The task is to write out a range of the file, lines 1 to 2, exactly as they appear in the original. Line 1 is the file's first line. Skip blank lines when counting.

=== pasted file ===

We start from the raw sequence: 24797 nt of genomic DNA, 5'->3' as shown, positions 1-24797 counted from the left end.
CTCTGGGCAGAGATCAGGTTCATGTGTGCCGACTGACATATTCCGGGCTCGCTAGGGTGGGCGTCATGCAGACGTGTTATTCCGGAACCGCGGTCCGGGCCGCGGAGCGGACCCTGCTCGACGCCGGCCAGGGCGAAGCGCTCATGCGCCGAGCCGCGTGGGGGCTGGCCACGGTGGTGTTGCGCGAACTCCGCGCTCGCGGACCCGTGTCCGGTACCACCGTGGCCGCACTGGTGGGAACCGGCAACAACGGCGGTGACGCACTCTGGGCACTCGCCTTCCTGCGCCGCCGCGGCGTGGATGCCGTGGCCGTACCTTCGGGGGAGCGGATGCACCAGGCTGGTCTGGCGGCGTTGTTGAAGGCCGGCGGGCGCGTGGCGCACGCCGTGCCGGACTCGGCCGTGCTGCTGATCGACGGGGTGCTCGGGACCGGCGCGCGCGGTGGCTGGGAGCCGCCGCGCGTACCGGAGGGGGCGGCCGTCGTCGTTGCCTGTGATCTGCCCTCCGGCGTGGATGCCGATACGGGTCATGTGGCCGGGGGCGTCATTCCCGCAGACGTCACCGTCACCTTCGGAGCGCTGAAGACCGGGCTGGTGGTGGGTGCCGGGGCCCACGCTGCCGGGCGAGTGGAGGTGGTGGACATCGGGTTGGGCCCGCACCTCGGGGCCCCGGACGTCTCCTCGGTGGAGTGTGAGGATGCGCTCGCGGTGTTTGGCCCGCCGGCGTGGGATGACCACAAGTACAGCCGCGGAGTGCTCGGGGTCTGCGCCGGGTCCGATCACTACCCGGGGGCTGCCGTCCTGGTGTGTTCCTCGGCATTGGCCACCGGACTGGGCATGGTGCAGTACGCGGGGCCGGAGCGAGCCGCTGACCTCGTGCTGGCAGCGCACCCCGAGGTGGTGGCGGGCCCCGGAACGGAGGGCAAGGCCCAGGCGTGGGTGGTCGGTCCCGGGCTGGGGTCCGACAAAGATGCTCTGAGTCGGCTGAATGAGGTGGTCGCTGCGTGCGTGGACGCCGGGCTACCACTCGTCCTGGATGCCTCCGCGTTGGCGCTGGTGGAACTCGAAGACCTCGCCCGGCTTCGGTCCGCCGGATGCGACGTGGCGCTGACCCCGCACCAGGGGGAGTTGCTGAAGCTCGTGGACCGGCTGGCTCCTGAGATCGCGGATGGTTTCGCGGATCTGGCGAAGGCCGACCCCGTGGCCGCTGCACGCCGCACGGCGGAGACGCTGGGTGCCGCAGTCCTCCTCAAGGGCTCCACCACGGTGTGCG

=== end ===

We start from the raw sequence: 24797 nt of genomic DNA, 5'->3' as shown, positions 1-24797 counted from the left end.
CTCTGGGCAGAGATCAGGTTCATGTGTGCCGACTGACATATTCCGGGCTCGCTAGGGTGGGCGTCATGCAGACGTGTTATTCCGGAACCGCGGTCCGGGCCGCGGAGCGGACCCTGCTCGACGCCGGCCAGGGCGAAGCGCTCATGCGCCGAGCCGCGTGGGGGCTGGCCACGGTGGTGTTGCGCGAACTCCGCGCTCGCGGACCCGTGTCCGGTACCACCGTGGCCGCACTGGTGGGAACCGGCAACAACGGCGGTGACGCACTCTGGGCACTCGCCTTCCTGCGCCGCCGCGGCGTGGATGCCGTGGCCGTACCTTCGGGGGAGCGGATGCACCAGGCTGGTCTGGCGGCGTTGTTGAAGGCCGGCGGGCGCGTGGCGCACGCCGTGCCGGACTCGGCCGTGCTGCTGATCGACGGGGTGCTCGGGACCGGCGCGCGCGGTGGCTGGGAGCCGCCGCGCGTACCGGAGGGGGCGGCCGTCGTCGTTGCCTGTGATCTGCCCTCCGGCGTGGATGCCGATACGGGTCATGTGGCCGGGGGCGTCATTCCCGCAGACGTCACCGTCACCTTCGGAGCGCTGAAGACCGGGCTGGTGGTGGGTGCCGGGGCCCACGCTGCCGGGCGAGTGGAGGTGGTGGACATCGGGTTGGGCCCGCACCTCGGGGCCCCGGACGTCTCCTCGGTGGAGTGTGAGGATGCGCTCGCGGTGTTTGGCCCGCCGGCGTGGGATGACCACAAGTACAGCCGCGGAGTGCTCGGGGTCTGCGCCGGGTCCGATCACTACCCGGGGGCTGCCGTCCTGGTGTGTTCCTCGGCATTGGCCACCGGACTGGGCATGGTGCAGTACGCGGGGCCGGAGCGAGCCGCTGACCTCGTGCTGGCAGCGCACCCCGAGGTGGTGGCGGGCCCCGGAACGGAGGGCAAGGCCCAGGCGTGGGTGGTCGGTCCCGGGCTGGGGTCCGACAAAGATGCTCTGAGTCGGCTGAATGAGGTGGTCGCTGCGTGCGTGGACGCCGGGCTACCACTCGTCCTGGATGCCTCCGCGTTGGCGCTGGTGGAACTCGAAGACCTCGCCCGGCTTCGGTCCGCCGGATGCGACGTGGCGCTGACCCCGCACCAGGGGGAGTTGCTGAAGCTCGTGGACCGGCTGGCTCCTGAGATCGCGGATGGTTTCGCGGATCTGGCGAAGGCCGACCCCGTGGCCGCTGCACGCCGCACGGCGGAGACGCTGGGTGCCGCAGTCCTCCTCAAGGGCTCCACCACGGTGTGCG